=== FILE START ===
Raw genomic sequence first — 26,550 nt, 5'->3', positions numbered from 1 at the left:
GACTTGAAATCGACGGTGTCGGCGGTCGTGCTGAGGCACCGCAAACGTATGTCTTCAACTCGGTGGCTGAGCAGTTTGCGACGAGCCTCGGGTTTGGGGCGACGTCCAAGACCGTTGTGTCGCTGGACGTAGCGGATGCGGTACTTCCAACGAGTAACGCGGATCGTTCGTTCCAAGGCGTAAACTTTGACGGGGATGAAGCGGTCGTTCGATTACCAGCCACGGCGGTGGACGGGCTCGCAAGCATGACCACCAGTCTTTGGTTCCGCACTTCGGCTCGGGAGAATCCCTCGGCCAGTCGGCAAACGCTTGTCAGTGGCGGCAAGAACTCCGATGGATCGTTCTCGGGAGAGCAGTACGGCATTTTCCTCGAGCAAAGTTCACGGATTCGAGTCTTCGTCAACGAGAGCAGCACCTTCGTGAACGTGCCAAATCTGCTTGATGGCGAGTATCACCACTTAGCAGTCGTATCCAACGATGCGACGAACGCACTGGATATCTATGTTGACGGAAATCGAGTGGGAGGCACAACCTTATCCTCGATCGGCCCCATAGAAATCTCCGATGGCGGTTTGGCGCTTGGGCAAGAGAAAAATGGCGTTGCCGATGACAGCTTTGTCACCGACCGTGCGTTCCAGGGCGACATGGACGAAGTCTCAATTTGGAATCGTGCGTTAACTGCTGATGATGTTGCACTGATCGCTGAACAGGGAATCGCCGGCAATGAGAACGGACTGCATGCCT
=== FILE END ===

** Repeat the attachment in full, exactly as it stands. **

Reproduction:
Raw genomic sequence first — 26,550 nt, 5'->3', positions numbered from 1 at the left:
GACTTGAAATCGACGGTGTCGGCGGTCGTGCTGAGGCACCGCAAACGTATGTCTTCAACTCGGTGGCTGAGCAGTTTGCGACGAGCCTCGGGTTTGGGGCGACGTCCAAGACCGTTGTGTCGCTGGACGTAGCGGATGCGGTACTTCCAACGAGTAACGCGGATCGTTCGTTCCAAGGCGTAAACTTTGACGGGGATGAAGCGGTCGTTCGATTACCAGCCACGGCGGTGGACGGGCTCGCAAGCATGACCACCAGTCTTTGGTTCCGCACTTCGGCTCGGGAGAATCCCTCGGCCAGTCGGCAAACGCTTGTCAGTGGCGGCAAGAACTCCGATGGATCGTTCTCGGGAGAGCAGTACGGCATTTTCCTCGAGCAAAGTTCACGGATTCGAGTCTTCGTCAACGAGAGCAGCACCTTCGTGAACGTGCCAAATCTGCTTGATGGCGAGTATCACCACTTAGCAGTCGTATCCAACGATGCGACGAACGCACTGGATATCTATGTTGACGGAAATCGAGTGGGAGGCACAACCTTATCCTCGATCGGCCCCATAGAAATCTCCGATGGCGGTTTGGCGCTTGGGCAAGAGAAAAATGGCGTTGCCGATGACAGCTTTGTCACCGACCGTGCGTTCCAGGGCGACATGGACGAAGTCTCAATTTGGAATCGTGCGTTAACTGCTGATGATGTTGCACTGATCGCTGAACAGGGAATCGCCGGCAATGAGAACGGACTGCATGCCT